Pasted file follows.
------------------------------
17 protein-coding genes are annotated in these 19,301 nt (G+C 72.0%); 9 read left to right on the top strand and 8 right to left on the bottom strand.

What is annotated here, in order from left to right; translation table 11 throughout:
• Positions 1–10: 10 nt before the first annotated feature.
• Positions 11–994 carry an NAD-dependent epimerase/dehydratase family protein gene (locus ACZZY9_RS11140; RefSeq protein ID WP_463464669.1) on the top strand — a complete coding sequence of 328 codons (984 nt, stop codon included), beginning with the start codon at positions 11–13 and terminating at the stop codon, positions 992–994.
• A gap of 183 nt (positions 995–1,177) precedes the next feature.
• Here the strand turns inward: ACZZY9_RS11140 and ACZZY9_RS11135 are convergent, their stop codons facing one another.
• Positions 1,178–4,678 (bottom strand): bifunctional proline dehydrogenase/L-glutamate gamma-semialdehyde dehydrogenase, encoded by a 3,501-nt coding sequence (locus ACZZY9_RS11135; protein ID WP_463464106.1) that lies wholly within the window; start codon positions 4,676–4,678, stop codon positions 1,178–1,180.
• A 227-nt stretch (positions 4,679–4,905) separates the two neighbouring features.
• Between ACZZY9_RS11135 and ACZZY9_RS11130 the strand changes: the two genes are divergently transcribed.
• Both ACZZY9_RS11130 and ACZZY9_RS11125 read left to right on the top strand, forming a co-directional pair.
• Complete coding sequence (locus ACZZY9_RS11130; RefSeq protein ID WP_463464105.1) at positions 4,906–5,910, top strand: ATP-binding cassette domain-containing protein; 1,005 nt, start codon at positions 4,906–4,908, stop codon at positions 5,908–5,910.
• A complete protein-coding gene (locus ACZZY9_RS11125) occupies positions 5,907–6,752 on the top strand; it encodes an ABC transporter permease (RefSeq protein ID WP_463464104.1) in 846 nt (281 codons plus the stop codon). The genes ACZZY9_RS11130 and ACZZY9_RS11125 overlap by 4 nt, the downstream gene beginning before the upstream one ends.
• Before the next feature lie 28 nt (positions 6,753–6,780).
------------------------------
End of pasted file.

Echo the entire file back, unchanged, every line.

17 protein-coding genes are annotated in these 19,301 nt (G+C 72.0%); 9 read left to right on the top strand and 8 right to left on the bottom strand.

What is annotated here, in order from left to right; translation table 11 throughout:
• Positions 1–10: 10 nt before the first annotated feature.
• Positions 11–994 carry an NAD-dependent epimerase/dehydratase family protein gene (locus ACZZY9_RS11140; RefSeq protein ID WP_463464669.1) on the top strand — a complete coding sequence of 328 codons (984 nt, stop codon included), beginning with the start codon at positions 11–13 and terminating at the stop codon, positions 992–994.
• A gap of 183 nt (positions 995–1,177) precedes the next feature.
• Here the strand turns inward: ACZZY9_RS11140 and ACZZY9_RS11135 are convergent, their stop codons facing one another.
• Positions 1,178–4,678 (bottom strand): bifunctional proline dehydrogenase/L-glutamate gamma-semialdehyde dehydrogenase, encoded by a 3,501-nt coding sequence (locus ACZZY9_RS11135; protein ID WP_463464106.1) that lies wholly within the window; start codon positions 4,676–4,678, stop codon positions 1,178–1,180.
• A 227-nt stretch (positions 4,679–4,905) separates the two neighbouring features.
• Between ACZZY9_RS11135 and ACZZY9_RS11130 the strand changes: the two genes are divergently transcribed.
• Both ACZZY9_RS11130 and ACZZY9_RS11125 read left to right on the top strand, forming a co-directional pair.
• Complete coding sequence (locus ACZZY9_RS11130; RefSeq protein ID WP_463464105.1) at positions 4,906–5,910, top strand: ATP-binding cassette domain-containing protein; 1,005 nt, start codon at positions 4,906–4,908, stop codon at positions 5,908–5,910.
• A complete protein-coding gene (locus ACZZY9_RS11125) occupies positions 5,907–6,752 on the top strand; it encodes an ABC transporter permease (RefSeq protein ID WP_463464104.1) in 846 nt (281 codons plus the stop codon). The genes ACZZY9_RS11130 and ACZZY9_RS11125 overlap by 4 nt, the downstream gene beginning before the upstream one ends.
• Before the next feature lie 28 nt (positions 6,753–6,780).